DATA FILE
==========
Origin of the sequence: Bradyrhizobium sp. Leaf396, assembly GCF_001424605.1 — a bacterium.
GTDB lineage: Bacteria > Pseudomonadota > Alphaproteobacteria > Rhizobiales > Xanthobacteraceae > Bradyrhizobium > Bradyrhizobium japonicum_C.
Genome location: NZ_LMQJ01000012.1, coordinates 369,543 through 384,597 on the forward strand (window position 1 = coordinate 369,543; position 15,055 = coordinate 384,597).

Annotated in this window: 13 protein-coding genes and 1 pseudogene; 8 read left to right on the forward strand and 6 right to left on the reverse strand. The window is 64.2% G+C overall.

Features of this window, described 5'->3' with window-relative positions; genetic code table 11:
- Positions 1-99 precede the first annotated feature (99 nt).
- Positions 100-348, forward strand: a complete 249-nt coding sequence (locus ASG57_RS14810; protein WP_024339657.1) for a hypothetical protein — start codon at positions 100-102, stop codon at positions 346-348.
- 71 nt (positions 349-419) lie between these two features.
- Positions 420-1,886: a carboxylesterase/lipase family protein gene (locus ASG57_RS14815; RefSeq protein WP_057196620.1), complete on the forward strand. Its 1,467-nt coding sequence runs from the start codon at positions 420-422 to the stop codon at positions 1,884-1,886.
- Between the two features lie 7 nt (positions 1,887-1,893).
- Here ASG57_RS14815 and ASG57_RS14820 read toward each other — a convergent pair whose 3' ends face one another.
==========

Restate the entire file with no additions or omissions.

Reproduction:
Origin of the sequence: Bradyrhizobium sp. Leaf396, assembly GCF_001424605.1 — a bacterium.
GTDB lineage: Bacteria > Pseudomonadota > Alphaproteobacteria > Rhizobiales > Xanthobacteraceae > Bradyrhizobium > Bradyrhizobium japonicum_C.
Genome location: NZ_LMQJ01000012.1, coordinates 369,543 through 384,597 on the forward strand (window position 1 = coordinate 369,543; position 15,055 = coordinate 384,597).

Annotated in this window: 13 protein-coding genes and 1 pseudogene; 8 read left to right on the forward strand and 6 right to left on the reverse strand. The window is 64.2% G+C overall.

Features of this window, described 5'->3' with window-relative positions; genetic code table 11:
- Positions 1-99 precede the first annotated feature (99 nt).
- Positions 100-348, forward strand: a complete 249-nt coding sequence (locus ASG57_RS14810; protein WP_024339657.1) for a hypothetical protein — start codon at positions 100-102, stop codon at positions 346-348.
- 71 nt (positions 349-419) lie between these two features.
- Positions 420-1,886: a carboxylesterase/lipase family protein gene (locus ASG57_RS14815; RefSeq protein WP_057196620.1), complete on the forward strand. Its 1,467-nt coding sequence runs from the start codon at positions 420-422 to the stop codon at positions 1,884-1,886.
- Between the two features lie 7 nt (positions 1,887-1,893).
- Here ASG57_RS14815 and ASG57_RS14820 read toward each other — a convergent pair whose 3' ends face one another.